Self-disclosure in initial interactions amongst speakers of American and Australian English

Haugh, Michael and Carbaugh, Donal (2015) Self-disclosure in initial interactions amongst speakers of American and Australian English. Multilingua, 34 4: 461-493. doi:10.1515/multi-2014-0104


Author Haugh, Michael
Carbaugh, Donal
Title Self-disclosure in initial interactions amongst speakers of American and Australian English
Journal name Multilingua   Check publisher's open access policy
ISSN 0167-8507
1613-3684
Publication date 2015
Sub-type Article (original research)
DOI 10.1515/multi-2014-0104
Open Access Status Not Open Access
Volume 34
Issue 4
Start page 461
End page 493
Total pages 33
Place of publication Berlin, Germany
Publisher De Gruyter Mouton
Collection year 2016
Abstract Getting acquainted with others is one of the most basic interpersonal communication events. Yet there has only been a limited number of studies that have examined variation in the interactional practices through which unacquainted persons become acquainted and establish relationships across speakers of the same language. The current study focuses on self-disclosure practices in initial interactions between first language speakers of English from Australia and the United States. It was found that while both American and Australian participants volunteered self-disclosures in the context of presentation-eliciting questions, there was a noticeable tendency for the American participants to self-disclose without being prompted by questions from the other participant. We also found that there was a tendency for the Australians to use positive assessments in response to self-disclosures less often and with a lesser degree of intensity than the American participants. These tendencies in self-disclosure practices are argued to reflect the ways in which underlying cultural premises are used by participants. However, given that a significant degree of inter-speaker and same-speaker variability was also observed, it is concluded that the study of pragmatic variation be situated on the level of interactional routines, relational dyads, and upwards that are engaged in particular social activities.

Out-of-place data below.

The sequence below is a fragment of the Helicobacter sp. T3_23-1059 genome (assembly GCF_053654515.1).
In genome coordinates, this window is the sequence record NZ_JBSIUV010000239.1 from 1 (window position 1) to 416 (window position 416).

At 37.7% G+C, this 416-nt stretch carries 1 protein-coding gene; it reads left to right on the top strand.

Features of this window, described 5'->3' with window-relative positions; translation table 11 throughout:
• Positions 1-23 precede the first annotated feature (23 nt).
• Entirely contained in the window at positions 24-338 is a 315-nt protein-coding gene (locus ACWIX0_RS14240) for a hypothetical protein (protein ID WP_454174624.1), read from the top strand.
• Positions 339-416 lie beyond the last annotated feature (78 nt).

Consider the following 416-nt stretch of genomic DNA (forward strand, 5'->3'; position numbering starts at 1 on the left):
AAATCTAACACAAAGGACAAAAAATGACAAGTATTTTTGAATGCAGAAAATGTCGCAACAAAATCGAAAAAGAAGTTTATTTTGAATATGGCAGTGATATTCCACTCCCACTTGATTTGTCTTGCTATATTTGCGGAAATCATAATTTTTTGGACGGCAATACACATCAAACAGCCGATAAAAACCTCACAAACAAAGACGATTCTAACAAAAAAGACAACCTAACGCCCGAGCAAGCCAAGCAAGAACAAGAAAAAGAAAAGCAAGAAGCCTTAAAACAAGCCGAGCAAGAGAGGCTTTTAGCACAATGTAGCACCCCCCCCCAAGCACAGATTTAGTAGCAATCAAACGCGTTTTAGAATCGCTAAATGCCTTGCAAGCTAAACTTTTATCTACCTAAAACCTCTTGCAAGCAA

Keyword American English
Australian English
Getting acquainted
Self-presentation
Superlatives
Q-Index Code C1
Q-Index Status Provisional Code
Institutional Status Non-UQ

Document type: Journal Article
Sub-type: Article (original research)
Collections: Non HERDC
School of Languages and Cultures Publications
 
Versions
Version Filter Type
Citation counts: TR Web of Science Citation Count  Cited 2 times in Thomson Reuters Web of Science Article | Citations
Scopus Citation Count Cited 2 times in Scopus Article | Citations
Google Scholar Search Google Scholar
Created: Tue, 24 May 2016, 15:39:38 EST by Ms Katrina Hume on behalf of School of Languages and Cultures